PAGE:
Landing new clients isn’t easy, but finding a new client who doesn’t quite match the type person you’re looking to work with can complicate business down the road and take away from the enjoyment you find in your work. In order to grow your business with minimal headaches and frustration, it’s important to find clients who align well with both the way you work as well as the services you offer.
Start by thinking about your ideal client. Perhaps you work with this person already, or perhaps this person is a compilation of your favorite aspects of a handful of clients. By defining the characteristics of your ideal client, you can better target your promotional or marketing efforts to attract the people you actually want to work with.
How to find your ideal client
Here are five features to consider when looking for new clients.
As an independent professional, you bring an important set of skills and experience to each one of your clients, and when a client explicitly values your work and treats you with respect, it can lead to higher levels of satisfaction for both parties. When picking the clients they work with, 96% of independents said a client who values their work is the single most important factor they take into consideration. Seek out clients who have a reputation for treating their workers well, acknowledge and give credit to their workforce when deserved, prioritize good communication, and treat you as a strategic business partner.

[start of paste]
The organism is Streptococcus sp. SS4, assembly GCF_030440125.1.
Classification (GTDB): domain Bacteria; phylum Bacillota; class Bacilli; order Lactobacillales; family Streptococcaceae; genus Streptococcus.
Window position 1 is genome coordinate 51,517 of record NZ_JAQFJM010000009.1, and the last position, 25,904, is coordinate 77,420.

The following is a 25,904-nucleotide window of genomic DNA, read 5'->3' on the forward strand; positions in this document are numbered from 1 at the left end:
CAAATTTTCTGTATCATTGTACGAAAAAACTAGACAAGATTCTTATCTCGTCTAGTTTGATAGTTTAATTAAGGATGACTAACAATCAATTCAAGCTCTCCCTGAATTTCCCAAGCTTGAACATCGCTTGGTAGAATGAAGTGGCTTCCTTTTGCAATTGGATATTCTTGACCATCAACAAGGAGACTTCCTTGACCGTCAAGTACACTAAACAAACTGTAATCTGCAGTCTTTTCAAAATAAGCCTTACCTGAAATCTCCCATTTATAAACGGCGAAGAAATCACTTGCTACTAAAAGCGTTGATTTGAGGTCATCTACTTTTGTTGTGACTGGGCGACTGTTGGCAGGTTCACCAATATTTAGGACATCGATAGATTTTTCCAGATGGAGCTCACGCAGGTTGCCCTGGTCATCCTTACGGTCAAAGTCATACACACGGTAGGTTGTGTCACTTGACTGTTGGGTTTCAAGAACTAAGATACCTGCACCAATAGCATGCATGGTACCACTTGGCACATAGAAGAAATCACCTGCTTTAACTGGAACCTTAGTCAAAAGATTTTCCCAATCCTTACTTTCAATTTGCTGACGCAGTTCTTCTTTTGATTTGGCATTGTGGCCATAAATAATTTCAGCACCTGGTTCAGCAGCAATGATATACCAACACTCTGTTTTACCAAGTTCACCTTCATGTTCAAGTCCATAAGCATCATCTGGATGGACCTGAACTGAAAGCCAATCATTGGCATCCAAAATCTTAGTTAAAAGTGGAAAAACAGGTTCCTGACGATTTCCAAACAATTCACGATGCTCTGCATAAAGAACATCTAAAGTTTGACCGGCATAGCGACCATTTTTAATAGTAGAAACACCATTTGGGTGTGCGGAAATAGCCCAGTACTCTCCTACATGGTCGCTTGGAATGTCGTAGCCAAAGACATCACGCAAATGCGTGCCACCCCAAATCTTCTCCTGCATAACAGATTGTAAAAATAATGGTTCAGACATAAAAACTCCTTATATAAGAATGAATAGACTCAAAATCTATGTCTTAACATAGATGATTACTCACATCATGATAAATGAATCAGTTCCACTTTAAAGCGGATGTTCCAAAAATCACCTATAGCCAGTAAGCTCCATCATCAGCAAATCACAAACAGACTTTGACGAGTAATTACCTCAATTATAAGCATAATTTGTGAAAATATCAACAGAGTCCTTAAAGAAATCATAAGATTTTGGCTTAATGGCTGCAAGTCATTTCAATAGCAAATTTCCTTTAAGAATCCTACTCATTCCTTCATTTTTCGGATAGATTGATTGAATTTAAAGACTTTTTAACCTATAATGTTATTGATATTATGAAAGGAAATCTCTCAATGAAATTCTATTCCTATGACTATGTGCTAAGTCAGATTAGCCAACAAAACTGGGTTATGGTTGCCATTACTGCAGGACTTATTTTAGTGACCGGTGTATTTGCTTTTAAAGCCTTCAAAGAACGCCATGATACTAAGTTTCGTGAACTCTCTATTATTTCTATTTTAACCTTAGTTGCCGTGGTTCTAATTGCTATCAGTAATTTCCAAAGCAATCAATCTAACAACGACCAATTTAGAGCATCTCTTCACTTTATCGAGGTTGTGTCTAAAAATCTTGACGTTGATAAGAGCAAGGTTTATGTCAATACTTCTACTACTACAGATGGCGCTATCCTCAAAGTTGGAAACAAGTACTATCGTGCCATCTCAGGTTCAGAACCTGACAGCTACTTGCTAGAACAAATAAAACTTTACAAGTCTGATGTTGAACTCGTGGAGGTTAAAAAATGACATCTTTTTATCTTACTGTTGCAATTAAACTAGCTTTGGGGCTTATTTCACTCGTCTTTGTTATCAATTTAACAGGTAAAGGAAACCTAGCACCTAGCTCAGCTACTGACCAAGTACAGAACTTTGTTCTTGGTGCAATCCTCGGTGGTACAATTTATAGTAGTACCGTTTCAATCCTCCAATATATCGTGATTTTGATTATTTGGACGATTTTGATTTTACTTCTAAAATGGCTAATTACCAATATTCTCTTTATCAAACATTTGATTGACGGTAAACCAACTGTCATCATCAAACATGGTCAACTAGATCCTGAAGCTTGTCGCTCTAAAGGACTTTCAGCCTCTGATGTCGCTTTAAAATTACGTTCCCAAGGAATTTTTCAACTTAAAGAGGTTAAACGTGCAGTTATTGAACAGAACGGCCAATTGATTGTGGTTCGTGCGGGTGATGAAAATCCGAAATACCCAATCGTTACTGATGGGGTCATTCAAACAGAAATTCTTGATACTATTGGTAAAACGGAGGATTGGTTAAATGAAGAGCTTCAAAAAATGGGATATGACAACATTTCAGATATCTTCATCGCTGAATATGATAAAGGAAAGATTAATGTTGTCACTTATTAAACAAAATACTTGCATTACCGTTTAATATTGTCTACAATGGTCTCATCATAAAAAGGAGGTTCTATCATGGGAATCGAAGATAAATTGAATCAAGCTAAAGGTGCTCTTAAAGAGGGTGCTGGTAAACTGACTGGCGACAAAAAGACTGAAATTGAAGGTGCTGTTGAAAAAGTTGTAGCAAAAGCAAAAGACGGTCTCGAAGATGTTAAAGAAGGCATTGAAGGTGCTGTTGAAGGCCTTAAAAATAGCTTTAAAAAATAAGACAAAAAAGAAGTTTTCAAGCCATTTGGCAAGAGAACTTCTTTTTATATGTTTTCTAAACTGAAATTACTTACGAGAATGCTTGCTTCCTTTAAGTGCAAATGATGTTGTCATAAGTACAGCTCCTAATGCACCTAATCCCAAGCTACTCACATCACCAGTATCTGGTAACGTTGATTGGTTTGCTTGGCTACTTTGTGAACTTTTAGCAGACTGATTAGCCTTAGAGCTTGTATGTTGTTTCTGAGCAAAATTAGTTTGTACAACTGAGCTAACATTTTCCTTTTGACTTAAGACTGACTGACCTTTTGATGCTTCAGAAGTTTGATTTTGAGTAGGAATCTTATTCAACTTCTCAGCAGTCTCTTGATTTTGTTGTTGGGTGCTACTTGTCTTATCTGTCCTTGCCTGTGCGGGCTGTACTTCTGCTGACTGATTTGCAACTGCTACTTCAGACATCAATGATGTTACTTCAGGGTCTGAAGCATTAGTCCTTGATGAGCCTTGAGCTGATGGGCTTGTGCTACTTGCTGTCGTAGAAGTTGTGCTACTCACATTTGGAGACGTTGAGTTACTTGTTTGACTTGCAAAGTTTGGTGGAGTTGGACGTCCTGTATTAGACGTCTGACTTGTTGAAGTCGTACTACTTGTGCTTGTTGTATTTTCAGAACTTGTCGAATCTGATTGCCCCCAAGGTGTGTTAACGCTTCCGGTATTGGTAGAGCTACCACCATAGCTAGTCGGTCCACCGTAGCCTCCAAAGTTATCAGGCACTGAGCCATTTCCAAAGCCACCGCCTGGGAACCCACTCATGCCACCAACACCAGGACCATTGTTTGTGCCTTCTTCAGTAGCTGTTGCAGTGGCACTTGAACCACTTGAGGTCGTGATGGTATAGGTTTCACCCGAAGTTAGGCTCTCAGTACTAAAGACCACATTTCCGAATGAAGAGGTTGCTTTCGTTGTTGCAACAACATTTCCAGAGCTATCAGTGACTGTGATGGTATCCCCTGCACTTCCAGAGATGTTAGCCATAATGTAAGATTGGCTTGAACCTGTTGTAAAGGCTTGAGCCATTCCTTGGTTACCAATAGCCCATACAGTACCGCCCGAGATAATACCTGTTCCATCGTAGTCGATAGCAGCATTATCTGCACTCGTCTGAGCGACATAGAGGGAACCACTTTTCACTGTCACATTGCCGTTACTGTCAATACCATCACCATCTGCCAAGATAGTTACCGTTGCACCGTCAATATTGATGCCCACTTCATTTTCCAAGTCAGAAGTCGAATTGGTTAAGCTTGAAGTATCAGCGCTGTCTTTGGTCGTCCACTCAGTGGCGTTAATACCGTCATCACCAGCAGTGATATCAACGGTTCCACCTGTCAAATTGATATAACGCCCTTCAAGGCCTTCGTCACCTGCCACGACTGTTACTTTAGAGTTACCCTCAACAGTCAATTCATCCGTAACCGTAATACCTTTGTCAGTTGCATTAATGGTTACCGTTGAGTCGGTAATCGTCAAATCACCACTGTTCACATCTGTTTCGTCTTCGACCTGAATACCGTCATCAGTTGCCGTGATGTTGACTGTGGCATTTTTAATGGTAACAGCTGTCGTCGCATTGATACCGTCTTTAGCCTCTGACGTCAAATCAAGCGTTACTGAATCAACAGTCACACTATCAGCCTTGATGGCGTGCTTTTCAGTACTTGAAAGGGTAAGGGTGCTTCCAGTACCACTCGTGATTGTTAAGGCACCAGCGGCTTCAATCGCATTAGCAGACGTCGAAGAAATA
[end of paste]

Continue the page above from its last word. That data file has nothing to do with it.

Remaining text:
In any work environment, it is important to receive respect and trust from your managers and coworkers. This also applies when working as an independent professional. Look for companies that are willing to treat you as part of the team. When legally allowable, these factors may include involving you in team activities or providing regular feedback on performance. These small gestures can quickly add up to create a work environment that is welcoming and positive.
3. Onboarding Efficiency
A fast and efficient onboarding process can make or break a relationship with a new client. Onboarding can often be complex and cumbersome, filled with client-specific processes that prevent you from getting to work quickly. Ideally, onboarding should include defining project goals and objectives, building out a clear project scope, and providing timely feedback both during and after the engagement.
4. Professional Development
You’ve likely built your business around a particular set of skills or area of expertise, but keeping your skills and knowledge current is important to remain competitive as you continue to grow your business. In fact, 88% of independent professionals say learning new skills is either very important or important to their careers. Seeking out work assignments that help you grow professionally or looking for clients who offer skills development education are two ways to enhance your core set of skills, keeping you at the forefront of your field and allowing you bring the latest and greatest to clients.
Compensation is another important factor to consider when choosing a client. How and when you get paid can often matter as much as how much you are getting paid. Long net payment terms or a complex invoicing system can create an administrative burden that takes time away from doing the work you are being paid to do. When taking to a potential client, as about their system for managing payment and consider how their process fits into your ideal workflow.
If you’re looking for new project opportunities, be sure to check out MBO’s marketplace, a solution that provides support throughout the entire client engagement experience including simplified onboarding, streamlined client communication, and simplified financial transactions.